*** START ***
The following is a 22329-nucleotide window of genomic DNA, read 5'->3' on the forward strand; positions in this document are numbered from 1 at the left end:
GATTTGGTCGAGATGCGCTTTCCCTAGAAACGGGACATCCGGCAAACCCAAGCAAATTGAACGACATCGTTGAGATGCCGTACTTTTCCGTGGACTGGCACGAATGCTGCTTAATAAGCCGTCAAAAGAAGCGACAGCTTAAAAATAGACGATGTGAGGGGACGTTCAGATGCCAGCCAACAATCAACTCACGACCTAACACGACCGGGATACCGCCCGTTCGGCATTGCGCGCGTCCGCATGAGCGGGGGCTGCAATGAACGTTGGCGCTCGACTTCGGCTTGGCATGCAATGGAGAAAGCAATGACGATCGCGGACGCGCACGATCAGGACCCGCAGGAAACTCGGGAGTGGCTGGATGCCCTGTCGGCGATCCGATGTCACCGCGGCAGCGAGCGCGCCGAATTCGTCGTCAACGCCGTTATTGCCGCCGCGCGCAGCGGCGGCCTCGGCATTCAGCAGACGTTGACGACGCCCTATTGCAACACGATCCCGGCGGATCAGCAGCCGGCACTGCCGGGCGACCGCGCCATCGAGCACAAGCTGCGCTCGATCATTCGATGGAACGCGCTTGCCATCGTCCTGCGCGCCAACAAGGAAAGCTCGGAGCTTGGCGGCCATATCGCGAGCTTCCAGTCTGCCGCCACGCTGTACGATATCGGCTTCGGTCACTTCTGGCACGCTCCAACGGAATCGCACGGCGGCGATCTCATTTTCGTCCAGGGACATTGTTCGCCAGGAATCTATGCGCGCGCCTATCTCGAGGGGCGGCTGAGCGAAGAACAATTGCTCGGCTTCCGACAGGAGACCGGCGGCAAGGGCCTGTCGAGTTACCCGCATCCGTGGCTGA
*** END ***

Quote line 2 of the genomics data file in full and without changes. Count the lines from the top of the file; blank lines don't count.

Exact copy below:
GATTTGGTCGAGATGCGCTTTCCCTAGAAACGGGACATCCGGCAAACCCAAGCAAATTGAACGACATCGTTGAGATGCCGTACTTTTCCGTGGACTGGCACGAATGCTGCTTAATAAGCCGTCAAAAGAAGCGACAGCTTAAAAATAGACGATGTGAGGGGACGTTCAGATGCCAGCCAACAATCAACTCACGACCTAACACGACCGGGATACCGCCCGTTCGGCATTGCGCGCGTCCGCATGAGCGGGGGCTGCAATGAACGTTGGCGCTCGACTTCGGCTTGGCATGCAATGGAGAAAGCAATGACGATCGCGGACGCGCACGATCAGGACCCGCAGGAAACTCGGGAGTGGCTGGATGCCCTGTCGGCGATCCGATGTCACCGCGGCAGCGAGCGCGCCGAATTCGTCGTCAACGCCGTTATTGCCGCCGCGCGCAGCGGCGGCCTCGGCATTCAGCAGACGTTGACGACGCCCTATTGCAACACGATCCCGGCGGATCAGCAGCCGGCACTGCCGGGCGACCGCGCCATCGAGCACAAGCTGCGCTCGATCATTCGATGGAACGCGCTTGCCATCGTCCTGCGCGCCAACAAGGAAAGCTCGGAGCTTGGCGGCCATATCGCGAGCTTCCAGTCTGCCGCCACGCTGTACGATATCGGCTTCGGTCACTTCTGGCACGCTCCAACGGAATCGCACGGCGGCGATCTCATTTTCGTCCAGGGACATTGTTCGCCAGGAATCTATGCGCGCGCCTATCTCGAGGGGCGGCTGAGCGAAGAACAATTGCTCGGCTTCCGACAGGAGACCGGCGGCAAGGGCCTGTCGAGTTACCCGCATCCGTGGCTGA